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Deflection of Fixed Rotated Beam

  • Thread starter roldy
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  • #1
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Homework Statement:

What is the deflection of a fixed 40' beam that is rotated 90 degrees so that the flanges are vertical with a loading of a 40' long 18" diameter pipe filled with water? The beam is W14 x 30

Relevant Equations:

V=A*L
A=pi*D^2/4
m=rho*V
W=m*g
I=1/12 * b*h^3
deflection = wL^3/(24EI)
W14 x 30:
d = 13.84" = 0.352 m
w = 6.730" = 0.171 m
tw = 0.270 = 0.00686 m
tf = 0.385 = 0.00978 m

40' = 12.192 m
18" = 0.4572 m
ρ = 997 kg/m3
E = 1.4*109

Calculate Weight of water:
V = A*L = π*(0.4572)2/4 *12.192 = 2.0016m3
W = m*g = ρ*V*g = 997*2.0016*9.81 = 19.576kN uniformally distributed load

Calculate moment of inertia of beam:
I = 1/12*b*h3 = Iflanges + Iinside = 2*[1/12*0.00978*0.3523] + [1/12*(0.352-0.00978)*0.006863] = 7.1099*10-5 m4

Calculate deflection of beam:
δ = wL3/(24EI) = 19.576*12.1923/(24*1.4*109*7.1099*10-5) = 0.149 m

Is my process correct? I've never done a rotated I-beam before.
 

Answers and Replies

  • #2
haruspex
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Problem Statement: What is the deflection of a fixed 40' beam that is rotated 90 degrees so that the flanges are vertical with a loading of a 40' long 18" diameter pipe filled with water? The beam is W14 x 30
Relevant Equations: V=A*L
A=pi*D^2/4
m=rho*V
W=m*g
I=1/12 * b*h^3
deflection = wL^3/(24EI)

W14 x 30:
d = 13.84" = 0.352 m
w = 6.730" = 0.171 m
tw = 0.270 = 0.00686 m
tf = 0.385 = 0.00978 m

40' = 12.192 m
18" = 0.4572 m
ρ = 997 kg/m3
E = 1.4*109

Calculate Weight of water:
V = A*L = π*(0.4572)2/4 *12.192 = 2.0016m3
W = m*g = ρ*V*g = 997*2.0016*9.81 = 19.576kN uniformally distributed load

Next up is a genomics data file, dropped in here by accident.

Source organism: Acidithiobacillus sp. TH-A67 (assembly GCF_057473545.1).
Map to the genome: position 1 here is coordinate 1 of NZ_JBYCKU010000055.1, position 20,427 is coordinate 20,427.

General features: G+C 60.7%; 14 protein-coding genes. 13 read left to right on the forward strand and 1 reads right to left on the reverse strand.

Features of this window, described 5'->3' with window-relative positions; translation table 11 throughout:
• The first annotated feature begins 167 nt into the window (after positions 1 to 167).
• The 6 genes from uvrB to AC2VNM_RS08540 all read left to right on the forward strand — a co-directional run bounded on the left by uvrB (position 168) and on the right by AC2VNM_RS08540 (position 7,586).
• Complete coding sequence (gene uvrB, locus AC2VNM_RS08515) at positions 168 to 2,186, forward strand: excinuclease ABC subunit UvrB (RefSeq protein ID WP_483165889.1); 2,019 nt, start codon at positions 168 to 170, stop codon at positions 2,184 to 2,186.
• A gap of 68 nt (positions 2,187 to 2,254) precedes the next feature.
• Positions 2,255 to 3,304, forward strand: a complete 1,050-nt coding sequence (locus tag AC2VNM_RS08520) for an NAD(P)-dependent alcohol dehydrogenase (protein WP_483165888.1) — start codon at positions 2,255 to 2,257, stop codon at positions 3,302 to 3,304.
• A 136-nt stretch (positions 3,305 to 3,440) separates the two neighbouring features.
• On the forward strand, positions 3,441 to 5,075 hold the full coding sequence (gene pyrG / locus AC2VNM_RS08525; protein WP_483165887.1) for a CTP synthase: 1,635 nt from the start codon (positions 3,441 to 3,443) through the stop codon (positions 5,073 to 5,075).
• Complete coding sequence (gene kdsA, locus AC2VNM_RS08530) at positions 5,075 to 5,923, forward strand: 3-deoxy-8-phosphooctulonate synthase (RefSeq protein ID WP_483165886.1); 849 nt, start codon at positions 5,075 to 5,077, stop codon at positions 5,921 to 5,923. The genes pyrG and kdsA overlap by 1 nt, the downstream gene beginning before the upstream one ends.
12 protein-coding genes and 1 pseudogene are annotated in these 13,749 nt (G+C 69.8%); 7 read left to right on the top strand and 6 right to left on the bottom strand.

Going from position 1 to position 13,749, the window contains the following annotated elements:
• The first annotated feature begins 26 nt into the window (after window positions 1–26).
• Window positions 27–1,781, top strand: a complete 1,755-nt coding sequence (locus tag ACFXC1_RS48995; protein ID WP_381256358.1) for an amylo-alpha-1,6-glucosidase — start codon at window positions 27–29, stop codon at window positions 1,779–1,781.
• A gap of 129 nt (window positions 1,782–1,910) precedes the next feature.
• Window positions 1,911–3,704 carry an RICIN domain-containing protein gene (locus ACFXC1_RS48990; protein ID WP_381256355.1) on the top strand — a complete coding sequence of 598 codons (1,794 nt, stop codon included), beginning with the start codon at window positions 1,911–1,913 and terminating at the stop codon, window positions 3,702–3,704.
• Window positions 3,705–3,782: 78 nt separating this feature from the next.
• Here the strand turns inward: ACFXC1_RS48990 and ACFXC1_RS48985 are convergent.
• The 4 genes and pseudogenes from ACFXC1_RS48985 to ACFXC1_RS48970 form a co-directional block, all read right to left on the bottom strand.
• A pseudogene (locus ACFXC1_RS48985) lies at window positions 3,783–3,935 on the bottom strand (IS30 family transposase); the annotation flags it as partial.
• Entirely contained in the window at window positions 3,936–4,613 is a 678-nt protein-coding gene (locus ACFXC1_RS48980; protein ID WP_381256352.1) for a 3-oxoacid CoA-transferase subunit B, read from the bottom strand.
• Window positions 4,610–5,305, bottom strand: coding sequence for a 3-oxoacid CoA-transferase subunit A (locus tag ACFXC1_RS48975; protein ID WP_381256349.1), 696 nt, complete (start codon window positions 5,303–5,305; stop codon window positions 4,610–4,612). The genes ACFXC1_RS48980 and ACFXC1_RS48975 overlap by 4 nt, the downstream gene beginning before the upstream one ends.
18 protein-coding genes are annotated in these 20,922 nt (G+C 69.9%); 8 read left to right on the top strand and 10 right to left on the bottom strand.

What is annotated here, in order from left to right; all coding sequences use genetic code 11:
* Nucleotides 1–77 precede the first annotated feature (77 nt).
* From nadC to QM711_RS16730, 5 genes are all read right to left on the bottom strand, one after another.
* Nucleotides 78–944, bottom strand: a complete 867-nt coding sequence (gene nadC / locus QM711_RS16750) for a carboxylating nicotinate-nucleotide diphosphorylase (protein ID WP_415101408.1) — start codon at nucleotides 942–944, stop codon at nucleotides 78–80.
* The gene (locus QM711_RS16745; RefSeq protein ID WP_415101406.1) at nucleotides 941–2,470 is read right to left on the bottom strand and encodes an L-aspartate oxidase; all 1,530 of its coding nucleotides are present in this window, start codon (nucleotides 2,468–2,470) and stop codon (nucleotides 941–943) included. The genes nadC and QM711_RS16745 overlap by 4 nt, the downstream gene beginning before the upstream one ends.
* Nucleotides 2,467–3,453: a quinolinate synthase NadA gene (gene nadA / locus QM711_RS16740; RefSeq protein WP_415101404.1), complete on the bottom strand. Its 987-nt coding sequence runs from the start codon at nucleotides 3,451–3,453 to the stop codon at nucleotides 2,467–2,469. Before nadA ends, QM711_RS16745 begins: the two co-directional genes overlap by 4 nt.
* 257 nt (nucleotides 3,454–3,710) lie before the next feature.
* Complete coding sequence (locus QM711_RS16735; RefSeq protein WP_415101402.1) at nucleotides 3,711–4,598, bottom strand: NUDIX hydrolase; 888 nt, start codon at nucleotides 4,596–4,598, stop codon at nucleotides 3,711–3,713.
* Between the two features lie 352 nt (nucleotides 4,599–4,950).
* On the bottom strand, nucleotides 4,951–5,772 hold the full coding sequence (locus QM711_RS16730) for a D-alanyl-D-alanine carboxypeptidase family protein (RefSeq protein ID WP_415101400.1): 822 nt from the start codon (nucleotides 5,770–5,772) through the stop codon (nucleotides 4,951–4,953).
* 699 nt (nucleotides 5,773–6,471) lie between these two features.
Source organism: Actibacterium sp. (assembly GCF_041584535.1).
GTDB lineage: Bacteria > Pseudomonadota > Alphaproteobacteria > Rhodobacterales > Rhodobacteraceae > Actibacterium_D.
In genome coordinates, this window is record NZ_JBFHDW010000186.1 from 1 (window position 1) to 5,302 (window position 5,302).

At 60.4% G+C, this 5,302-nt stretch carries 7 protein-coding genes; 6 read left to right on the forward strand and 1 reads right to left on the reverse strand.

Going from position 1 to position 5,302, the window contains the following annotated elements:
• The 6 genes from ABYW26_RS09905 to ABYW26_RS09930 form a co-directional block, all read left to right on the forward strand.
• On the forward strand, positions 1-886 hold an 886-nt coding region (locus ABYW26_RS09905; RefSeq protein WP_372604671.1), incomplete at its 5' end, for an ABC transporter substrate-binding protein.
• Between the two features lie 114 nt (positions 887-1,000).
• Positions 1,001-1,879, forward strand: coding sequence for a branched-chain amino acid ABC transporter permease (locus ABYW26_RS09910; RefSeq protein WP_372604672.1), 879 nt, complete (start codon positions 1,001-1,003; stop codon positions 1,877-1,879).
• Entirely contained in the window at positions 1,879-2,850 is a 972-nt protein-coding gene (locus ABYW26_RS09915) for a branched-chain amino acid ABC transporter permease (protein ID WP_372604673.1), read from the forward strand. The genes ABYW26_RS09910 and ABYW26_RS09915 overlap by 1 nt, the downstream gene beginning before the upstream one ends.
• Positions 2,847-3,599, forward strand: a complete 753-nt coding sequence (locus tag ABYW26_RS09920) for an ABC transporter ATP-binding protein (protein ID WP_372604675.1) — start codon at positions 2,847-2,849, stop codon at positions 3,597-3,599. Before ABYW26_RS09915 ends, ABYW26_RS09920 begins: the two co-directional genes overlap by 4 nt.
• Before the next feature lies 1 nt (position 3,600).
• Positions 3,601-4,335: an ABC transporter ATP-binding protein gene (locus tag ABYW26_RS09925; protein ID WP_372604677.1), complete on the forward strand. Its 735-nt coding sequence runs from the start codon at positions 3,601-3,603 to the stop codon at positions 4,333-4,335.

Calculate moment of inertia of beam:
I = 1/12*b*h3 = Iflanges + Iinside = 2*[1/12*0.00978*0.3523] + [1/12*(0.352-0.00978)*0.006863] = 7.1099*10-5 m4

Calculate deflection of beam:
δ = wL3/(24EI) = 19.576*12.1923/(24*1.4*109*7.1099*10-5) = 0.149 m

Is my process correct? I've never done a rotated I-beam before.
I am not going to check all the numbers, but the method looks ok except for one thing I do not understand. What is the Iinside term? If I understand the set-up, it is an H cross-section, with the uprights covered by the Iflanges term. If the Iinside is for the horizontal part then where does (0.352-0.00978) come from?
 
  • #3
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That value is the "length" of the horizontal part. Depth of the beam subtract the flange widths. I made a mistake, the value should actually be 0.352 - 2×0.00978.
 
  • #4
haruspex
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That value is the "length" of the horizontal part. Depth of the beam subtract the flange widths. I made a mistake, the value should actually be 0.352 - 2×0.00978.
Ok. I think I would just have assumed the contribution from that was negligible (which it is).
The given data are to only two significant figures, so I would give the answer to the same precision.
 
  • #5
PhanthomJay
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I have no idea why you changed to SI units. No need to when you are dealing with the USA standard beams. Otherwise, the depth of a beam is measured between the far edges of each flange. Your beam is rotated along the weak axis, so check your values for appropriate dimensions when calculating the moment of inertia.
 

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